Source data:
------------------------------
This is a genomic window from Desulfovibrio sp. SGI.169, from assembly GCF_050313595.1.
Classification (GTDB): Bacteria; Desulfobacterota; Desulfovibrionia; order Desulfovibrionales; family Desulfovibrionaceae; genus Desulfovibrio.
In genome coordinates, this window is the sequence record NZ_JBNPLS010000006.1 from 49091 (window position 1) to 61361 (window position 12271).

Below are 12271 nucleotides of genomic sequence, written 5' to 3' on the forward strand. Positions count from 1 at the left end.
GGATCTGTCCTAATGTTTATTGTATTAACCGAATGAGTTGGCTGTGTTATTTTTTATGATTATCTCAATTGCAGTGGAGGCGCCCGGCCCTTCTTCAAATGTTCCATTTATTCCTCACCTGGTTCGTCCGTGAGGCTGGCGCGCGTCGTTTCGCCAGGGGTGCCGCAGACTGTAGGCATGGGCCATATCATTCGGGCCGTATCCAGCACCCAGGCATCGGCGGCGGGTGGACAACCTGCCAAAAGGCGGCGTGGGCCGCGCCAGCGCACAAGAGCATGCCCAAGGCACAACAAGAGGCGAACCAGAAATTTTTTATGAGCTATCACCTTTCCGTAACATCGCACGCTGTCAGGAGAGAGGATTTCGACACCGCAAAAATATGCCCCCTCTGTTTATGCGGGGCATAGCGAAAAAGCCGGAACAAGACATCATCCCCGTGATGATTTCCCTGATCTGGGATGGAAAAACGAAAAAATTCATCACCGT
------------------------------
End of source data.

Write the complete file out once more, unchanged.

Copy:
This is a genomic window from Desulfovibrio sp. SGI.169, from assembly GCF_050313595.1.
Classification (GTDB): Bacteria; Desulfobacterota; Desulfovibrionia; order Desulfovibrionales; family Desulfovibrionaceae; genus Desulfovibrio.
In genome coordinates, this window is the sequence record NZ_JBNPLS010000006.1 from 49091 (window position 1) to 61361 (window position 12271).

Below are 12271 nucleotides of genomic sequence, written 5' to 3' on the forward strand. Positions count from 1 at the left end.
GGATCTGTCCTAATGTTTATTGTATTAACCGAATGAGTTGGCTGTGTTATTTTTTATGATTATCTCAATTGCAGTGGAGGCGCCCGGCCCTTCTTCAAATGTTCCATTTATTCCTCACCTGGTTCGTCCGTGAGGCTGGCGCGCGTCGTTTCGCCAGGGGTGCCGCAGACTGTAGGCATGGGCCATATCATTCGGGCCGTATCCAGCACCCAGGCATCGGCGGCGGGTGGACAACCTGCCAAAAGGCGGCGTGGGCCGCGCCAGCGCACAAGAGCATGCCCAAGGCACAACAAGAGGCGAACCAGAAATTTTTTATGAGCTATCACCTTTCCGTAACATCGCACGCTGTCAGGAGAGAGGATTTCGACACCGCAAAAATATGCCCCCTCTGTTTATGCGGGGCATAGCGAAAAAGCCGGAACAAGACATCATCCCCGTGATGATTTCCCTGATCTGGGATGGAAAAACGAAAAAATTCATCACCGT